Predicting Fate and Effects of Hydrocarbons in the Oceans

by Richard A. Geyer, Texas A&M Univ, College Station, United States,

Document Type: Proceeding Paper

Part of: Civil Engineering in the Oceans V


Three major sources of hydrocarbons exist in the oceans. One is from oil spills related to the production and transportation of hydrocarbons. The second, while generally not spectacular, is a much larger and a continuous source, namely, naturally occurring oil and gas seeps. Their occurrence and monitoring are discussed as well as their fate and effects to the environment. The third results from acts of war. The role of short term versus long term ecological effects from these sources are discussed. A broad spectrum of methods are presented that are used to obtain information including hydrocarbon chemical surveys, seismic surveys, submersibles and satellites. A number of major but highly generalized databases are available. These are reviewed as a means of providing information to solve the diversified research problems required. But it is estimated that at least one million items are available. This requires the preparation of highly specialized but more manageable databases. Their availability would permit developing of a much needed information in a much more manageable form.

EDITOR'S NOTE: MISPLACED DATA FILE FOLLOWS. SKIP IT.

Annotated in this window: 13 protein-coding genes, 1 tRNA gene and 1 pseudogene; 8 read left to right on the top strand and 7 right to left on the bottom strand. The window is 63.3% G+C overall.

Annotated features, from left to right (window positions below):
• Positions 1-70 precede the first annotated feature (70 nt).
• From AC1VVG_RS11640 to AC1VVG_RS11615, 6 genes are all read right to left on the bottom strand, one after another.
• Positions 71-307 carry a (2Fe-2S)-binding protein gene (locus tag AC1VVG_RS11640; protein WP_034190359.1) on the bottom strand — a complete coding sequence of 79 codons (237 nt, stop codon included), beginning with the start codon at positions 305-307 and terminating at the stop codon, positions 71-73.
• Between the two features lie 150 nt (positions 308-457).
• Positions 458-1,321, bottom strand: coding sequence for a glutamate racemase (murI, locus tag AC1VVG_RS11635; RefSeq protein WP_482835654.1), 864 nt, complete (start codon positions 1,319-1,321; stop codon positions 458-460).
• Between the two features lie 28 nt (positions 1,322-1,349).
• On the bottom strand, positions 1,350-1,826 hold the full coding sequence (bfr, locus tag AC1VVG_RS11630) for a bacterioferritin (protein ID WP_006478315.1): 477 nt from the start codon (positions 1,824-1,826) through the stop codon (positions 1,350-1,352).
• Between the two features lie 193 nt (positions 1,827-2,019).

Subject Headings: Hazardous materials spills | Non-renewable energy | Hydrocarbons | Databases | Water pollution | Seismic surveys | Seas and oceans

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